Review: Half Bad by Sally Green

Review: Half Bad by Sally GreenHalf Bad by Sally Green
Series: Half Bad Trilogy #1
Genres: Fantasy, Young Adult
Format: eARC
Source: Publisher
5 Stars

Wanted by no one.
Hunted by everyone.

Sixteen-year-old Nathan lives in a cage: beaten, shackled, trained to kill. In a modern-day England where two warring factions of witches live amongst humans, Nathan is an abomination, the illegitimate son of the world’s most terrifying and violent witch, Marcus. Nathan’s only hope for survival is to escape his captors, track down Marcus, and receive the three gifts that will bring him into his own magical powers—before it’s too late. But how can Nathan find his father when there is no one safe to trust, not even family, not even the girl he loves?

Half Bad is an international sensation and the start of a brilliant trilogy: a gripping tale of alienation and the indomitable will to survive.


I have always been a fan of witch books. It’s one of the few paranormal sub-genres that I still get excited about. I was really excited about Half Bad by Sally Green from the moment I heard about it and it absolutely did not disappoint.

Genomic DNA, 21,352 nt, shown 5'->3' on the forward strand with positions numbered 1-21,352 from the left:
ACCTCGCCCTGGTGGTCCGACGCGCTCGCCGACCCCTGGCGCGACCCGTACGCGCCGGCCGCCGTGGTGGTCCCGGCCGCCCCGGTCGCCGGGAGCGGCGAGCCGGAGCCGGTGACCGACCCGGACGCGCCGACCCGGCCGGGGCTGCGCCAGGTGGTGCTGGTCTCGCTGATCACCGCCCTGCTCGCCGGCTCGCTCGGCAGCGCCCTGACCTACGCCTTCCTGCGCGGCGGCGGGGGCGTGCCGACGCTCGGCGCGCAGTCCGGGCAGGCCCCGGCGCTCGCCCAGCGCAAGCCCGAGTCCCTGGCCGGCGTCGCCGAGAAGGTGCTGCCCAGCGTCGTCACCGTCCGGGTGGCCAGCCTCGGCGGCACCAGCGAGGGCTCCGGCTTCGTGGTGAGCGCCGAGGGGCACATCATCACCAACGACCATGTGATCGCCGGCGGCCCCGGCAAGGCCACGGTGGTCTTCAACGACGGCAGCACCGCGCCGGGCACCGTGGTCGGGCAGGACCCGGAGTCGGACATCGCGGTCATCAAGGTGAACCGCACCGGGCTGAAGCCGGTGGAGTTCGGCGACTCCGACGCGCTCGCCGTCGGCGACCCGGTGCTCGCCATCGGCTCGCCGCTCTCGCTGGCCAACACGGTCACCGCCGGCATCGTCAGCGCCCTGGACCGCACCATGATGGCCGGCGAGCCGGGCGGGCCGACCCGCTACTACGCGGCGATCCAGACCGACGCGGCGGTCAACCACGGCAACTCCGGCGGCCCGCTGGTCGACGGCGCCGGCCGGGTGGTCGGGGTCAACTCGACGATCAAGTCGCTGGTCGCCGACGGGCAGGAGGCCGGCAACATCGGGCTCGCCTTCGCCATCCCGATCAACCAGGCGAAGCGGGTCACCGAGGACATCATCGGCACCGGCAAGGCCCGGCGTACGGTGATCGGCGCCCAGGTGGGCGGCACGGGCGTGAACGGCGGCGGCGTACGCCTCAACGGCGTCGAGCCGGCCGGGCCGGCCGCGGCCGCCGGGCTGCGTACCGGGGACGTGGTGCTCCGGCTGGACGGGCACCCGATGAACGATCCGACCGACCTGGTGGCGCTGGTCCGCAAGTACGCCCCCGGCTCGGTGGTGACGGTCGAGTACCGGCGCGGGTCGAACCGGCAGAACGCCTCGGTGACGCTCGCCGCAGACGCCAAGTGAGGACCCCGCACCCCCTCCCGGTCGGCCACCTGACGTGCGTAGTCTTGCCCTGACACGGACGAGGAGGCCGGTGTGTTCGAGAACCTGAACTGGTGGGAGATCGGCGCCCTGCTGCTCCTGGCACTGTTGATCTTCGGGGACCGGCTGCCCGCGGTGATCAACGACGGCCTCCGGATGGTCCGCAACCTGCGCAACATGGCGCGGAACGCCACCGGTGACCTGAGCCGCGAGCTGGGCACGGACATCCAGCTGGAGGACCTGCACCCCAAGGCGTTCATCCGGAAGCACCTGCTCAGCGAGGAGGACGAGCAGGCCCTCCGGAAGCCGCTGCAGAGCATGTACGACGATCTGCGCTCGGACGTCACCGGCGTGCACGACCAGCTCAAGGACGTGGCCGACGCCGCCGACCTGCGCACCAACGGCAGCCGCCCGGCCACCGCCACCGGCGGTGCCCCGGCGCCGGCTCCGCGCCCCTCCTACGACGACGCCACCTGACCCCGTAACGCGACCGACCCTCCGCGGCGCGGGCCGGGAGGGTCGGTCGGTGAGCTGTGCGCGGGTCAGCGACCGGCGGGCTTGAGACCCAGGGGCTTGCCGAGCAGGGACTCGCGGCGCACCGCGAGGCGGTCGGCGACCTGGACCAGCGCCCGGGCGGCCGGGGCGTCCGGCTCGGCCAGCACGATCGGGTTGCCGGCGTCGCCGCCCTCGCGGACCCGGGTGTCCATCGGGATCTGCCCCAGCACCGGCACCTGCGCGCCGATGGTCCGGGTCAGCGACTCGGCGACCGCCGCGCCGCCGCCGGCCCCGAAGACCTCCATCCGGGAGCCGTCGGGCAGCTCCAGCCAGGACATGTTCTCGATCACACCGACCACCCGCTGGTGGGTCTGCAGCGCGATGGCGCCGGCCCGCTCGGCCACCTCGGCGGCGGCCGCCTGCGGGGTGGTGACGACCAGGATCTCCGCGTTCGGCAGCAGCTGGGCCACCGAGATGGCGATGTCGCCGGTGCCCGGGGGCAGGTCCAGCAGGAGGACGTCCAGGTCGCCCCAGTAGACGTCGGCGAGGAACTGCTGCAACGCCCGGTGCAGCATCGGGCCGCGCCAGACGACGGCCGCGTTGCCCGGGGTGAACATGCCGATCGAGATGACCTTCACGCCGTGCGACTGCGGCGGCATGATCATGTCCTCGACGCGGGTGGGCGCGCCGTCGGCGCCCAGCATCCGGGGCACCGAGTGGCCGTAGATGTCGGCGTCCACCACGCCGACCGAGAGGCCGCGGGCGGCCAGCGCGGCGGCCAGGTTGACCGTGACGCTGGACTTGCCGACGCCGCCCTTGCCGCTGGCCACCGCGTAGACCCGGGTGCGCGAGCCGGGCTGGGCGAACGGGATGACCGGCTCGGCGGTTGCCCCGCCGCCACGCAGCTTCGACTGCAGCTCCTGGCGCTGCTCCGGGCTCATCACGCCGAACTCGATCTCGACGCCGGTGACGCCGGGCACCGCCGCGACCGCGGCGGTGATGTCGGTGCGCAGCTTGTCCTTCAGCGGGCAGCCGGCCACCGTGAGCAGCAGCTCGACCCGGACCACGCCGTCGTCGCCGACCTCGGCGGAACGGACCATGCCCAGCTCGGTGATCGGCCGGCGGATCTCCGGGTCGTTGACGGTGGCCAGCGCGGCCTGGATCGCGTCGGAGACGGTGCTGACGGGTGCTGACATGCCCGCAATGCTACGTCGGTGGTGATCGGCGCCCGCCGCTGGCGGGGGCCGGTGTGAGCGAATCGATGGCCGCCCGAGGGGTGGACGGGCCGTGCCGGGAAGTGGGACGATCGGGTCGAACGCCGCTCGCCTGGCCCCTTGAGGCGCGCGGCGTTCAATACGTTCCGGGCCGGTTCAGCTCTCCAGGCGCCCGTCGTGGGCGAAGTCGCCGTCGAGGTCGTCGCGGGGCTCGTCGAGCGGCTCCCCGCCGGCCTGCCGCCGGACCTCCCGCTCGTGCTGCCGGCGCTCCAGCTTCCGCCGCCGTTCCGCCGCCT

I knew going in that there was some mixed reviews about Half Bad, but I was completely enthralled after just a couple of chapters. It was a darker book than I was expecting. I’ve never been one to shy away from dark reads, so that wasn’t a problem for me.

The world building was fabulous. Half Bad takes place in our world with witches hidden among us. The witch history and politics was really fascinating. I enjoyed the magical aspects a lot and I feel like we’ll get to see even more magic in Half Wild.

Nathan has had such a troubling life. He’s an outcast amongst the small world of witches. He’s bullied and then tortured. It’s was sometimes hard to read, but it made me feel for Nathan so much. Through all the horrible things that happen to him he’s so strong. He has to do some unsavory things to help himself, but he really only wants to be good. I’m rooting for Nathan so hard. I can’t wait to see how his story unfolds.

The paranormal genre is pretty saturated but Half Bad stands out because of Sally Green’s gorgeous writing. I’m looking forward to seeing how Nathan’s story turns out.


Born Wicked by Jessica Spotswood
Cold Kiss by Amy Garvey
White Cat by Holly Black


Review: Ruin and Rising by Leigh Bardugo

Review: Ruin and Rising by Leigh BardugoRuin and Rising by Leigh Bardugo
on June 17, 2014